Review: The Power of Habit, by Charles Duhigg

Why We Do What We Do In Life And Business

In a nutshell, The Power of Habit is about how habits are created, how we can change a habit to essentially create a new habit, and how once habits are created, they don’t require memory, they become automatic responses.

 “Habit is a choice that we deliberately make at some point, and then stop thinking about, but continue doing, often every day.”

Charles Duhigg

Our brain is constantly forming new habits, as a way to make things easier and open up more space for new information.  Habits are never fully forgotten, even if new habits are created.  Memory is not necessary in habitual behavior.  In fact, habits use a totally different part of the brain, which is why we can be doing something habitually, while thinking about something completely different, and still accomplish what we set out to do.

I found the chapter on how habits are created really interesting.  Essentially, there is a cue, a routine and a reward.  This is the habit pattern. New habits can be created once we understand what is driving the old habit.  If you want to change a habit, you need to first identify what your cue is, this triggers the routine (habit), and then you can identify the reward you are seeking.  Once you identify the separate parts, you can begin a new routine following your regular cue, receive your reward, and eventually, it will become a new habit.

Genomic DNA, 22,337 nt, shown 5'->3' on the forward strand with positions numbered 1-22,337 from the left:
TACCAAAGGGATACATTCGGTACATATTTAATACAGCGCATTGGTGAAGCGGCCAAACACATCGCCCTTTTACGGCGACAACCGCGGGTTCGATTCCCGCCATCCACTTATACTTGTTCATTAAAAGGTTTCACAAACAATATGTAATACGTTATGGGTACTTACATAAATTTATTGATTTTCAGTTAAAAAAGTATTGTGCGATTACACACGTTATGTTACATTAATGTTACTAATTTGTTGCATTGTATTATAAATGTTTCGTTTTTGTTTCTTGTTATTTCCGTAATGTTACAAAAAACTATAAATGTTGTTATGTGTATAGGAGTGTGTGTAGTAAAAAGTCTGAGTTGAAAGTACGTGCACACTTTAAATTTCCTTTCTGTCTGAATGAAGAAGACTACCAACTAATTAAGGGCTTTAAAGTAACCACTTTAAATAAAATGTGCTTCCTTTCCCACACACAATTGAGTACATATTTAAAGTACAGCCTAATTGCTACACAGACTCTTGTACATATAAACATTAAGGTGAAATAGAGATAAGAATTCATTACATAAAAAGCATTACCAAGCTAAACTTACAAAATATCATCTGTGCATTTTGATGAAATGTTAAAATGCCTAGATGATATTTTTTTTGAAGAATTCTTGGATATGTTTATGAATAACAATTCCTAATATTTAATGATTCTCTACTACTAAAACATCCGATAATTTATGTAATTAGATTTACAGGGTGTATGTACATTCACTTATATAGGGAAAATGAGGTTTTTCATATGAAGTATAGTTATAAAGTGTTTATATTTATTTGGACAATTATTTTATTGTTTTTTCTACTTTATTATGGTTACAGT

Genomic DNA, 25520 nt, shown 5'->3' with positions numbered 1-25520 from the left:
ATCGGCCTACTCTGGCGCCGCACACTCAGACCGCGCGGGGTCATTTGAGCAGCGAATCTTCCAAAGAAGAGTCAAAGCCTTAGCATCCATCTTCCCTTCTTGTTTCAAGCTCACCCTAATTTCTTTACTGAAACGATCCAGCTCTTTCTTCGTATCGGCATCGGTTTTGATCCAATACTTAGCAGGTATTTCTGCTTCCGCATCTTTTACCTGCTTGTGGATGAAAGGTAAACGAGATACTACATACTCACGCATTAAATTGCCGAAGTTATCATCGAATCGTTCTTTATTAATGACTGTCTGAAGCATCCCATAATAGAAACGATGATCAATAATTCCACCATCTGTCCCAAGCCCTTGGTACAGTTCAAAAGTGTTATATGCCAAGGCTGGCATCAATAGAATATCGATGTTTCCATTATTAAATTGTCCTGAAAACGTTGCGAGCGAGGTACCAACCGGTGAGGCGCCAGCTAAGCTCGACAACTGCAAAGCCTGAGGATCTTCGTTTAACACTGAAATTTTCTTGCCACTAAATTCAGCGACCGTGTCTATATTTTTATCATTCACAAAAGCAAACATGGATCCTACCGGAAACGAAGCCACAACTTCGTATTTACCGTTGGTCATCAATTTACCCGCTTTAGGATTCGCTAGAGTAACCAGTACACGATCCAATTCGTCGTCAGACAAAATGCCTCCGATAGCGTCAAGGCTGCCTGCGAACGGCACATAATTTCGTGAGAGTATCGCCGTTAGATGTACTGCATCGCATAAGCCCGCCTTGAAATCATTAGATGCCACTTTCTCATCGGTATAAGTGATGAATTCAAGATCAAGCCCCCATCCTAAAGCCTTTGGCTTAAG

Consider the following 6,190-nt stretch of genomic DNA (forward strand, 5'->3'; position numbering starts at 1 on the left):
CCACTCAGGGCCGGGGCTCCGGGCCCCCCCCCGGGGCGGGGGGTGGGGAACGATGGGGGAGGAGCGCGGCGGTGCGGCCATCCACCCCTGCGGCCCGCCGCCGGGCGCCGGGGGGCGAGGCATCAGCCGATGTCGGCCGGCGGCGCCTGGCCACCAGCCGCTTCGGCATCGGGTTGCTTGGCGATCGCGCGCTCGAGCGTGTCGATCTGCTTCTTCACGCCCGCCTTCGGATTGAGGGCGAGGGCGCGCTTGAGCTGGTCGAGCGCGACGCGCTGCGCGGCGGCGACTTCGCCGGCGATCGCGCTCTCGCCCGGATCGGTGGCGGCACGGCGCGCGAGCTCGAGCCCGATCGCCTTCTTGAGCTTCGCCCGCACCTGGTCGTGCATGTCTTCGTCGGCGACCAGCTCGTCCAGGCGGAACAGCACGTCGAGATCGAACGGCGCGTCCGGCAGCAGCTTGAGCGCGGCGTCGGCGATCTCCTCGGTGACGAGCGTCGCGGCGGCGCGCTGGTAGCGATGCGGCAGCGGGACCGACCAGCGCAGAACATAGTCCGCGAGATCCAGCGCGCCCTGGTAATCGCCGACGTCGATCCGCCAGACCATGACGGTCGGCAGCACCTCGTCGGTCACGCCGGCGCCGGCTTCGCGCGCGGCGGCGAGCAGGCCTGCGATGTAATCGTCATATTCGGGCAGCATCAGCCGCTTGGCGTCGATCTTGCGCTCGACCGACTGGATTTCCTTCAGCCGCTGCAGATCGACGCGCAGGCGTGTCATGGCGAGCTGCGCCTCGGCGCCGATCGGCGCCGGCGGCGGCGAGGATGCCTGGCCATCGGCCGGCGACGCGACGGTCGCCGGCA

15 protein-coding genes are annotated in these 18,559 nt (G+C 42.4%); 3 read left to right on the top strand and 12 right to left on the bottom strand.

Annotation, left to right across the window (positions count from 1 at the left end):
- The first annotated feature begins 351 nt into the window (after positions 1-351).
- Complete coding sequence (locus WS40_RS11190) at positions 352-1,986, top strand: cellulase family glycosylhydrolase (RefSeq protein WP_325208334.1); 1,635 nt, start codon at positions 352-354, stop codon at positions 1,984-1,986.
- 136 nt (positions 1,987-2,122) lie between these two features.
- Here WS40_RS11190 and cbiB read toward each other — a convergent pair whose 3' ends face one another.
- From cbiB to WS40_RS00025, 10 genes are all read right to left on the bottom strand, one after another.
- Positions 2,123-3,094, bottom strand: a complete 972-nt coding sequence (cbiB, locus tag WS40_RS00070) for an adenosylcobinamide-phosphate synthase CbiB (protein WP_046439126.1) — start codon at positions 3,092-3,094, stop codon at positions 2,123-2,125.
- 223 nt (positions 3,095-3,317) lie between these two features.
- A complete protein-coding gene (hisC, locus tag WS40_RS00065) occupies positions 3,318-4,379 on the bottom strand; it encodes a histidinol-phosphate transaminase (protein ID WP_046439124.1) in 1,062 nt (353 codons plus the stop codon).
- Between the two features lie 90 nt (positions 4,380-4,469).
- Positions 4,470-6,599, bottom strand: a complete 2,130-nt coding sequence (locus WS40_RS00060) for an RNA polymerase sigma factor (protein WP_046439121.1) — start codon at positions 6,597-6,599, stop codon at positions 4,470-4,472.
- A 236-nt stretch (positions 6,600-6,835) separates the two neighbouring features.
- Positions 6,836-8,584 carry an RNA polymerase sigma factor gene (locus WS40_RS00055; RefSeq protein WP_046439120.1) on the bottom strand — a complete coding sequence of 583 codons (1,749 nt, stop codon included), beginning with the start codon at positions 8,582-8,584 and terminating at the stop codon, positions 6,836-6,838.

When reading a book like this, I love the “aha moments,” when I really identify and agree with what I’m reading.  I found this in the chapter on “Keystone habits.” These are foundational habits, which, when implemented, begin to affect other areas of our lives.  Some examples would be exercising regularly or making your bed every morning. These types of habits tend to have a domino effect, and as you focus on the one habit, you will notice other areas of your life changing as well.

Part of the process of creating healthy habits in our life is simply looking ahead and anticipating things that might come up, then planning what our response will be.  It’s much harder to make a good decision in the middle of a high stress situation. Willpower becomes a habit when we choose ahead of time what our course of action will be. Writing down our plans ensures an even higher success rate.

“If you try to scare people into following Christ’s example, it’s not going to work for too long. The only way you get people to take responsibility for their spiritual maturity is to teach them habits of faith.”

Rick Warren

The chapter on habits and how they affect the church and Christianity was really an eye opener.  Many of the spiritual disciplines we practice are habits that we create in our lives, and the more they become habit, the more they become part of our identity.  The difference is, when your habit is something like reading your Bible daily, or praying throughout the day, as opposed to something like choosing a healthier snack, the results in your life will be much more drastic.  Many of these spiritual habits would be the “Keystone Habits” mentioned earlier.  Once you start to implement them, and they become habit, they will begin to spill over onto other areas of your life.

Have you read The Power of Habit?  What did you like best about this book?

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One thought on “Review: The Power of Habit, by Charles Duhigg

  1. Pingback: Review: Essentialism by Greg McKeown | the little book place

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